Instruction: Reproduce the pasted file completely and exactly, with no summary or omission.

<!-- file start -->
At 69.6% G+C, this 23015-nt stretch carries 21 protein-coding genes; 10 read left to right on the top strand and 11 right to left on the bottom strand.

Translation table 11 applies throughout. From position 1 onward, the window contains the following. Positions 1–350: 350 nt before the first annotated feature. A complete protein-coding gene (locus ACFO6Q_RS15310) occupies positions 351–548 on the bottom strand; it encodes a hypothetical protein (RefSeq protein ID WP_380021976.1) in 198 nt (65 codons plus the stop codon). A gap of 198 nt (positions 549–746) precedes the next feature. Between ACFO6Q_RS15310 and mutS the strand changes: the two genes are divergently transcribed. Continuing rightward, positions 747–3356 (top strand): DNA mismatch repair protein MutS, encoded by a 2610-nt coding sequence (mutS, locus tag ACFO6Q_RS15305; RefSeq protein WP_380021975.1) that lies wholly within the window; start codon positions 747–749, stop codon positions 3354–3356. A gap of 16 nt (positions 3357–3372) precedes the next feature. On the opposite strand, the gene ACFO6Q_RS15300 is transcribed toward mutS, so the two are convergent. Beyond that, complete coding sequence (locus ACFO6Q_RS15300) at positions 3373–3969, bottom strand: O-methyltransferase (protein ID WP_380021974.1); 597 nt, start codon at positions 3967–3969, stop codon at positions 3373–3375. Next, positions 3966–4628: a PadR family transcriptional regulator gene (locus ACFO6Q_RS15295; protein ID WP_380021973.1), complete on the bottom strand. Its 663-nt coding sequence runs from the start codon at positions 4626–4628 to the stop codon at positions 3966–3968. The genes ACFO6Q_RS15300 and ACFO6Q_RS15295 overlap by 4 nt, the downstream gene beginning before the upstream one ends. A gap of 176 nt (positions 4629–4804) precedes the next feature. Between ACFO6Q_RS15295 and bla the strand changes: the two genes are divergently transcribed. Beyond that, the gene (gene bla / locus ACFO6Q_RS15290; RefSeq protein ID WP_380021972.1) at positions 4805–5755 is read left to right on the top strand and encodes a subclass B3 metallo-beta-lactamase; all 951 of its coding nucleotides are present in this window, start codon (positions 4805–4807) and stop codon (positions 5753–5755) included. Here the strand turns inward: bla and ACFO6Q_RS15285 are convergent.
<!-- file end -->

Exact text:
At 69.6% G+C, this 23015-nt stretch carries 21 protein-coding genes; 10 read left to right on the top strand and 11 right to left on the bottom strand.

Translation table 11 applies throughout. From position 1 onward, the window contains the following. Positions 1–350: 350 nt before the first annotated feature. A complete protein-coding gene (locus ACFO6Q_RS15310) occupies positions 351–548 on the bottom strand; it encodes a hypothetical protein (RefSeq protein ID WP_380021976.1) in 198 nt (65 codons plus the stop codon). A gap of 198 nt (positions 549–746) precedes the next feature. Between ACFO6Q_RS15310 and mutS the strand changes: the two genes are divergently transcribed. Continuing rightward, positions 747–3356 (top strand): DNA mismatch repair protein MutS, encoded by a 2610-nt coding sequence (mutS, locus tag ACFO6Q_RS15305; RefSeq protein WP_380021975.1) that lies wholly within the window; start codon positions 747–749, stop codon positions 3354–3356. A gap of 16 nt (positions 3357–3372) precedes the next feature. On the opposite strand, the gene ACFO6Q_RS15300 is transcribed toward mutS, so the two are convergent. Beyond that, complete coding sequence (locus ACFO6Q_RS15300) at positions 3373–3969, bottom strand: O-methyltransferase (protein ID WP_380021974.1); 597 nt, start codon at positions 3967–3969, stop codon at positions 3373–3375. Next, positions 3966–4628: a PadR family transcriptional regulator gene (locus ACFO6Q_RS15295; protein ID WP_380021973.1), complete on the bottom strand. Its 663-nt coding sequence runs from the start codon at positions 4626–4628 to the stop codon at positions 3966–3968. The genes ACFO6Q_RS15300 and ACFO6Q_RS15295 overlap by 4 nt, the downstream gene beginning before the upstream one ends. A gap of 176 nt (positions 4629–4804) precedes the next feature. Between ACFO6Q_RS15295 and bla the strand changes: the two genes are divergently transcribed. Beyond that, the gene (gene bla / locus ACFO6Q_RS15290; RefSeq protein ID WP_380021972.1) at positions 4805–5755 is read left to right on the top strand and encodes a subclass B3 metallo-beta-lactamase; all 951 of its coding nucleotides are present in this window, start codon (positions 4805–4807) and stop codon (positions 5753–5755) included. Here the strand turns inward: bla and ACFO6Q_RS15285 are convergent.